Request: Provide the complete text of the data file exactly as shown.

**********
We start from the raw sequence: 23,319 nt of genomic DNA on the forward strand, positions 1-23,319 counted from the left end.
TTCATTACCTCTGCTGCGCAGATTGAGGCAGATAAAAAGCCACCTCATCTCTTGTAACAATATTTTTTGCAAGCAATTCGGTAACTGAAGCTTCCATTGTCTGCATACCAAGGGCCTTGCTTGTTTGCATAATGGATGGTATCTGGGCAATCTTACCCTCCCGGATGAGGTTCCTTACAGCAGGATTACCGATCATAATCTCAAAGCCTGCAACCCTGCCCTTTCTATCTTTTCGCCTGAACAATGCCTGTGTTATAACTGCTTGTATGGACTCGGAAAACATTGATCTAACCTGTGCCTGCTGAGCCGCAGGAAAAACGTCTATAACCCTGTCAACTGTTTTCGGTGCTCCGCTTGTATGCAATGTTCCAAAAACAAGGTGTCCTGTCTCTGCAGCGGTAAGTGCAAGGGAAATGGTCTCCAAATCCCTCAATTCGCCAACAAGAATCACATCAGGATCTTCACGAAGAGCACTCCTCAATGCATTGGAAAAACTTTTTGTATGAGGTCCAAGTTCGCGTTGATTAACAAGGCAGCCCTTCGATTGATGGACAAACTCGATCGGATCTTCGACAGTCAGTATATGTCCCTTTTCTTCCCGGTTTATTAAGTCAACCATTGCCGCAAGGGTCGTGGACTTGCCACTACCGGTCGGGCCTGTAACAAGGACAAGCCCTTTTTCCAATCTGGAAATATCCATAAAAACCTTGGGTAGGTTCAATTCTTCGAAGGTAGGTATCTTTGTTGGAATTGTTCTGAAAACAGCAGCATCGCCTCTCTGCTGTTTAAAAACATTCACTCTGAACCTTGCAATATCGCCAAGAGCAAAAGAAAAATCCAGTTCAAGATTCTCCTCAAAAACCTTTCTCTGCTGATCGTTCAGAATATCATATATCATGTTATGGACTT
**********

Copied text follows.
We start from the raw sequence: 23,319 nt of genomic DNA on the forward strand, positions 1-23,319 counted from the left end.
TTCATTACCTCTGCTGCGCAGATTGAGGCAGATAAAAAGCCACCTCATCTCTTGTAACAATATTTTTTGCAAGCAATTCGGTAACTGAAGCTTCCATTGTCTGCATACCAAGGGCCTTGCTTGTTTGCATAATGGATGGTATCTGGGCAATCTTACCCTCCCGGATGAGGTTCCTTACAGCAGGATTACCGATCATAATCTCAAAGCCTGCAACCCTGCCCTTTCTATCTTTTCGCCTGAACAATGCCTGTGTTATAACTGCTTGTATGGACTCGGAAAACATTGATCTAACCTGTGCCTGCTGAGCCGCAGGAAAAACGTCTATAACCCTGTCAACTGTTTTCGGTGCTCCGCTTGTATGCAATGTTCCAAAAACAAGGTGTCCTGTCTCTGCAGCGGTAAGTGCAAGGGAAATGGTCTCCAAATCCCTCAATTCGCCAACAAGAATCACATCAGGATCTTCACGAAGAGCACTCCTCAATGCATTGGAAAAACTTTTTGTATGAGGTCCAAGTTCGCGTTGATTAACAAGGCAGCCCTTCGATTGATGGACAAACTCGATCGGATCTTCGACAGTCAGTATATGTCCCTTTTCTTCCCGGTTTATTAAGTCAACCATTGCCGCAAGGGTCGTGGACTTGCCACTACCGGTCGGGCCTGTAACAAGGACAAGCCCTTTTTCCAATCTGGAAATATCCATAAAAACCTTGGGTAGGTTCAATTCTTCGAAGGTAGGTATCTTTGTTGGAATTGTTCTGAAAACAGCAGCATCGCCTCTCTGCTGTTTAAAAACATTCACTCTGAACCTTGCAATATCGCCAAGAGCAAAAGAAAAATCCAGTTCAAGATTCTCCTCAAAAACCTTTCTCTGCTGATCGTTCAGAATATCATATATCATGTTATGGACTT